I had no particular interest in the history of Pompeii when I picked up this novel, but I had enjoyed most of what I had read by Robert Harris. (I did not care for The Fear Index as well, though it was interesting to learn how a hedge fund operates.) Pompeii turned out to be fascinating, both for the characters and for the details about both aqueduct engineering and the progression of a volcanic eruption.
I had of course heard of Pompeii and how the massive eruption of Mount Vesuvius wiped out the entire city. I had wondered how so many people had let themselves be caught by a flow of lava, but apparently that is not what usually kills victims of volcanic eruptions.
I was also surprised to realize how much warning the inhabitants of Pompeii and the surrounding area had, if they had only recognized the signs. Even once the eruption started, many were able to escape while most of what was falling on them was still just pumice.
But they didn’t know what was going on, or what was coming. So they went on with their lives, lives that Harris brings wonderfully and imaginatively to life. A few are real people from history, such as Pliny the Elder, who I’m sure I learned about in some history course or other, but had little idea who he was or associated him in any way with the history of Pompeii.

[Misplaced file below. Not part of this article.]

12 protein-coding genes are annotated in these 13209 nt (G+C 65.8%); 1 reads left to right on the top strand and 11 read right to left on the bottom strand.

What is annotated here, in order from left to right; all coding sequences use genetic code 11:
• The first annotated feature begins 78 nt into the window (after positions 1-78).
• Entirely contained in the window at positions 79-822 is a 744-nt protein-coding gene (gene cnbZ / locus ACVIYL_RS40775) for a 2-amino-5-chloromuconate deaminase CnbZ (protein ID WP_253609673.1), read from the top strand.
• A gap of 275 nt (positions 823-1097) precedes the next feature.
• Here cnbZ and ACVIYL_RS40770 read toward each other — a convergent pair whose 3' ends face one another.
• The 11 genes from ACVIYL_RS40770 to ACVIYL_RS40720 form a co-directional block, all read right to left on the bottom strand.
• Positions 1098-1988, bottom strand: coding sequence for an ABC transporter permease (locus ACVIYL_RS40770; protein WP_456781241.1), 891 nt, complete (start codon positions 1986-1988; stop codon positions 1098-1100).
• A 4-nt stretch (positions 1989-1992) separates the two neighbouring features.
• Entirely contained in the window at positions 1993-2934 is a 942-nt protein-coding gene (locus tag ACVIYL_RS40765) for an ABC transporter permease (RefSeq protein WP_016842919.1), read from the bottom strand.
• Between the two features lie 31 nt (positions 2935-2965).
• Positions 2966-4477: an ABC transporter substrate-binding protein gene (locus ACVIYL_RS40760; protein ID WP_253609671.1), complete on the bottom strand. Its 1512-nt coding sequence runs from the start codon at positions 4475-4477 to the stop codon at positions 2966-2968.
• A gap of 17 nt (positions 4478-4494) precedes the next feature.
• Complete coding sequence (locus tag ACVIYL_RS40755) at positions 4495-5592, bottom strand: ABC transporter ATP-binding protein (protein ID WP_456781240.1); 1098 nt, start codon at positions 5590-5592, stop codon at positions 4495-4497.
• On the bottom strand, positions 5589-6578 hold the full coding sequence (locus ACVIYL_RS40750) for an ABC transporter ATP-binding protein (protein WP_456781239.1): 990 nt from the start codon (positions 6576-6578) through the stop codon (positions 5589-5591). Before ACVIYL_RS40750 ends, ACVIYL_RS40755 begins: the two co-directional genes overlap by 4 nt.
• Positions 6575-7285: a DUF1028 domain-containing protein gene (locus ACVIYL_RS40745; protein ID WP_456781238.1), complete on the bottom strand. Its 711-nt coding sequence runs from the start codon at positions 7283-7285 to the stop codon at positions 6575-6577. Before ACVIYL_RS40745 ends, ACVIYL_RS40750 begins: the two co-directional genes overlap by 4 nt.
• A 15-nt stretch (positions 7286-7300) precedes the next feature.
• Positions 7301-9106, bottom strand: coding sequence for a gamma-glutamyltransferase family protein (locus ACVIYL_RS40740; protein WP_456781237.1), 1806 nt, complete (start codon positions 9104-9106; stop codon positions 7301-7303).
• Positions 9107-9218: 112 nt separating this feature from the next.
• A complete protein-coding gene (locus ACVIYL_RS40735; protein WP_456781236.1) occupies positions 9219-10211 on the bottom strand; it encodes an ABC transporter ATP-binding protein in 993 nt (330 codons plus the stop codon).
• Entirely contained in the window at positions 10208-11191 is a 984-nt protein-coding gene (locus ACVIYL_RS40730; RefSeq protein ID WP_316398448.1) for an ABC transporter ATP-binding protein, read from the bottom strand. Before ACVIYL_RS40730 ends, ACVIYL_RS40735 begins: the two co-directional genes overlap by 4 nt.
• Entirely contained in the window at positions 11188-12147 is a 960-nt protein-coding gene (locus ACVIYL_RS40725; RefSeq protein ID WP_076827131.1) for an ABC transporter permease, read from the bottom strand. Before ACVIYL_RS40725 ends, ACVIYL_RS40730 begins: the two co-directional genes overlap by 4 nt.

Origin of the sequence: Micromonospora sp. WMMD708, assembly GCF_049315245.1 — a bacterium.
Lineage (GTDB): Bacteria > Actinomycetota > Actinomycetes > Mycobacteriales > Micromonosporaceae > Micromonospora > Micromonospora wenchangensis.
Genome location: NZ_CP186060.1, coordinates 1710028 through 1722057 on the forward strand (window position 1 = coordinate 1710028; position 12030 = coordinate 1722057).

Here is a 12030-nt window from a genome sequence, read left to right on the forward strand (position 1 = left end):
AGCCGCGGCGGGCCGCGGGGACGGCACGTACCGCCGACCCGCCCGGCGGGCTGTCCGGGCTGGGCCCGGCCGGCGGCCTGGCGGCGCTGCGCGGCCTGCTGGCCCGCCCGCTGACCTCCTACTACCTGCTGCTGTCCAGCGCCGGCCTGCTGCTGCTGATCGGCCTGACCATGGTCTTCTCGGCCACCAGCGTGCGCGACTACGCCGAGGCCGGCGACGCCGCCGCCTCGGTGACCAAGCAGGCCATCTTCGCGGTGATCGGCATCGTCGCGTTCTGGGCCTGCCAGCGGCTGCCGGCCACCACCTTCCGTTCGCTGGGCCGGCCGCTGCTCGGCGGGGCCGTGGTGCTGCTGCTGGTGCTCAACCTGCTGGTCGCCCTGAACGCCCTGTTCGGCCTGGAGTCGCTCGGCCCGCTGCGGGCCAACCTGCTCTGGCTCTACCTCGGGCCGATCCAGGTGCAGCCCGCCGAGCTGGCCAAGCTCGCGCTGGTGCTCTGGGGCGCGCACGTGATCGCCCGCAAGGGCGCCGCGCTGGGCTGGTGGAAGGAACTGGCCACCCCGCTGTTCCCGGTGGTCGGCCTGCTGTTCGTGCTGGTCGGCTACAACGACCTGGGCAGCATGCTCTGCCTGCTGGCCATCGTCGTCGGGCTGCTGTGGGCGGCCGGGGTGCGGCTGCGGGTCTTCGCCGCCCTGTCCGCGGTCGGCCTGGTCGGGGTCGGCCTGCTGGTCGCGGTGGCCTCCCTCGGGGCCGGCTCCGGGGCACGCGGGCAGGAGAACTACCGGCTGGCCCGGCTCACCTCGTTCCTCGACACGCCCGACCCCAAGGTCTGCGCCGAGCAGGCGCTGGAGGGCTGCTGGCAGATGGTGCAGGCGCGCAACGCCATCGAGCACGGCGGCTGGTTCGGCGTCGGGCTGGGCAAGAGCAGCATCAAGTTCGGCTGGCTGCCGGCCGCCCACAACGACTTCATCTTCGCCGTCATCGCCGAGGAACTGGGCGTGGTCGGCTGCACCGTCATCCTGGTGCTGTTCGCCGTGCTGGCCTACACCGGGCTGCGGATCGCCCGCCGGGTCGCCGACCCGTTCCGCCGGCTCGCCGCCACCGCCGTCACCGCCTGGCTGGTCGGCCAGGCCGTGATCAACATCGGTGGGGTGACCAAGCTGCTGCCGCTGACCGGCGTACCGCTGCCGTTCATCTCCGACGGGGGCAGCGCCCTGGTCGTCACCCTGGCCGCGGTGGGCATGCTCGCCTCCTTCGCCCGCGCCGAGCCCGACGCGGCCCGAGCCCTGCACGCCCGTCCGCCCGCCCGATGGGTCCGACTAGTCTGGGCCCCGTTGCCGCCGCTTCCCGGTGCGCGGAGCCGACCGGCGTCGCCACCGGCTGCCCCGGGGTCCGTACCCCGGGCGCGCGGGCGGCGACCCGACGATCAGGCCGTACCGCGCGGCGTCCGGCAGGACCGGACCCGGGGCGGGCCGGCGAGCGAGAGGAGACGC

I also knew little about the Roman aqueducts, though like any visitor to Segovia I had admired the aqueduct there. I had given little thought to how the water got from wherever it came from to Segovia, or realized that for much of its journey it traveled underground. Our history teacher talked about the excellence and importance of Roman roads; I don’t remember that he mentioned the impressive engineering that went into their aqueducts.
As with much historical fiction, there is little surprise as to the ending, just a question of which fictional characters will survive the disaster. But the novel is a wonderful page-turner as you see the inevitable coming, viewed through the eyes of Attilius, the aqueduct engineer.